Caroline Cook Jackman

Sarah Caroline Cook Jackman was born in Augusta, New York March 31, 1814 to Jonathan and Mary Cook. Her husband Cyrus Jackman was born in Vermont in 1808. He appears in the 1850 Grand Chute census as a tavern keeper, along with Caroline and five children. According to an article in the December 17, 1930 Post-Crescent, Jackman owned the first hotel in the village of Grand Chute. Another article in the March 17, 1968 Post-Crescent says that the boarding-house type hotel was probably at the top of Jackman St.

By 1880 Caroline was living in Oshkosh and was listed in the census records as a widow, probably owing to the fact that her husband moved to New York to live with their daughter sometime between 1869 and 1880. She died April 24, 1905 and her obituary appeared in the Oshkosh Daily Northwestern that day.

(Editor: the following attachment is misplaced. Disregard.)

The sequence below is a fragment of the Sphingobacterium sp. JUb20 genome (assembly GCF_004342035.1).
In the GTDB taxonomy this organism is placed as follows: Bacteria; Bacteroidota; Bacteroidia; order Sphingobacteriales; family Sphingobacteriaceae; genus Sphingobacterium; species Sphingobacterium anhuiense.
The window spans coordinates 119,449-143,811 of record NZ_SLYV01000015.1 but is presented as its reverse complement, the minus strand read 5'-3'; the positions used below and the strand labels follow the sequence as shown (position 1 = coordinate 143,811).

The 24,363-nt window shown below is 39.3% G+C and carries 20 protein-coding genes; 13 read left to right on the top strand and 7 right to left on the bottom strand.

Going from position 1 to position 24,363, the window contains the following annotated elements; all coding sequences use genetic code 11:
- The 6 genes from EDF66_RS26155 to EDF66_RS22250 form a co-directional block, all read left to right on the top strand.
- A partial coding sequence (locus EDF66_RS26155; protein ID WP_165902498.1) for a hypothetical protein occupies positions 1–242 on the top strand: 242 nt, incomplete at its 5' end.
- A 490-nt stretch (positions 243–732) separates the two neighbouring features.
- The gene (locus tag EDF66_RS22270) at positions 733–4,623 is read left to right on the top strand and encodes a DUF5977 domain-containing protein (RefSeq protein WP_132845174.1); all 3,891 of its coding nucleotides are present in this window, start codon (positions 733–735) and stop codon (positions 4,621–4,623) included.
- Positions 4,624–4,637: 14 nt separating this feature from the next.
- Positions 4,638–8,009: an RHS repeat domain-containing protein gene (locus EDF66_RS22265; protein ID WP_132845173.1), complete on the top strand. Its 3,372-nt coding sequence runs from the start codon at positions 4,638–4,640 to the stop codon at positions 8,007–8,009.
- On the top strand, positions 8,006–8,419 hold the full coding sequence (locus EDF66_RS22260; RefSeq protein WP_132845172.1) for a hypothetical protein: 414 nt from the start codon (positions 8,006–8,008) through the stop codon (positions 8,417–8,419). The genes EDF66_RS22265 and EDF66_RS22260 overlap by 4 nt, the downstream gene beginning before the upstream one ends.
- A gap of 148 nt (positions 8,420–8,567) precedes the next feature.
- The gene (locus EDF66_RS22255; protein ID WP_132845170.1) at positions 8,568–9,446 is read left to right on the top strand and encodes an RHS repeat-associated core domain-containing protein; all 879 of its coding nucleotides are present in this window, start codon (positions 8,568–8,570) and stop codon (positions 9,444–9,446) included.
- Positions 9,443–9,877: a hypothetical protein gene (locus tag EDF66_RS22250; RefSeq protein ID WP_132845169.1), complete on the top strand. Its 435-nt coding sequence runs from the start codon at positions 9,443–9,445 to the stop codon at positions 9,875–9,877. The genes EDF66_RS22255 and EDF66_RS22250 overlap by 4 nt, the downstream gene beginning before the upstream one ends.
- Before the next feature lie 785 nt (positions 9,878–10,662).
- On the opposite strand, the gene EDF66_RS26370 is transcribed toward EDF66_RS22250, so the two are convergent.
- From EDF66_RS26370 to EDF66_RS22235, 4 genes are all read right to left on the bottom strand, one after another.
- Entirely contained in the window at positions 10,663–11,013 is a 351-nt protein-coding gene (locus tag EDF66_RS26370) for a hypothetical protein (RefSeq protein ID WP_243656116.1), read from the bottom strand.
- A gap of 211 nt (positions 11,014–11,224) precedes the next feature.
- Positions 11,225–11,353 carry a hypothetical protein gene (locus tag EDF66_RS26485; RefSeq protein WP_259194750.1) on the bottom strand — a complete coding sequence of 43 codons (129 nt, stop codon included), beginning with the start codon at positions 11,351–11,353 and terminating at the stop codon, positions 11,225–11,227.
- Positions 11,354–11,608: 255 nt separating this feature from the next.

Caroline Jackman, an old and respected resident of Oshkosh, died at her home, 198 Church street, Easter Monday morning at 9:30. Mrs. Jackman was born March 31, 1814 in Augusta, N.Y. She was the daughter of Jonathan and Mary Cook and was the eldest of thirteen children and the sole survivor of her family, her only brother died about two weeks ago. Mrs. Jackman was married Jan. 10, ...Cyrus Jackman of Sardinia.She was the mother of seven children three of whom survive her. They are her eldest daughter, Mrs. Mary...of Faulkton, S. D., Miss...Jackman and Miss Ella Jackman both of whom reside at the family home on Church street. Four grandchildren survive. Mr. and Mrs. Jackman ...nearly sixty years ago and .in Appleton, but returned to...after a short residence there...they again came west and this city, where Mrs. Jackman has ever since resided. Mr. Jackman died in 1892 at Hemlock Lake, [Livings]tone County, New York, and is [buried?] there. While Mrs. Jackman had...for a long time, her mental facilities were unimpaired. Last ... was not as well as usual and a physician was called, and while her...was so much relieved as to.. . fear as to any immediate danger...gradually failed. All day she was perfectly conscious...apprehension was felt. The end came suddenly and as a great the daughters. Mrs. Jackman had a host of friends who will be pained to know that she is gone. She was a woman of rare.. .of mind and heart, who kept the friends she made. The last day of ...she received birthday congratulations from the many callers who [visited?] her home from morning until .bringing gifts and flowers. In ...of the many floral offerings ... day received Mrs. Jackman said: "They can't give me too many. I love flowers and there is always room for all that come." Funeral arrangements will be announced later.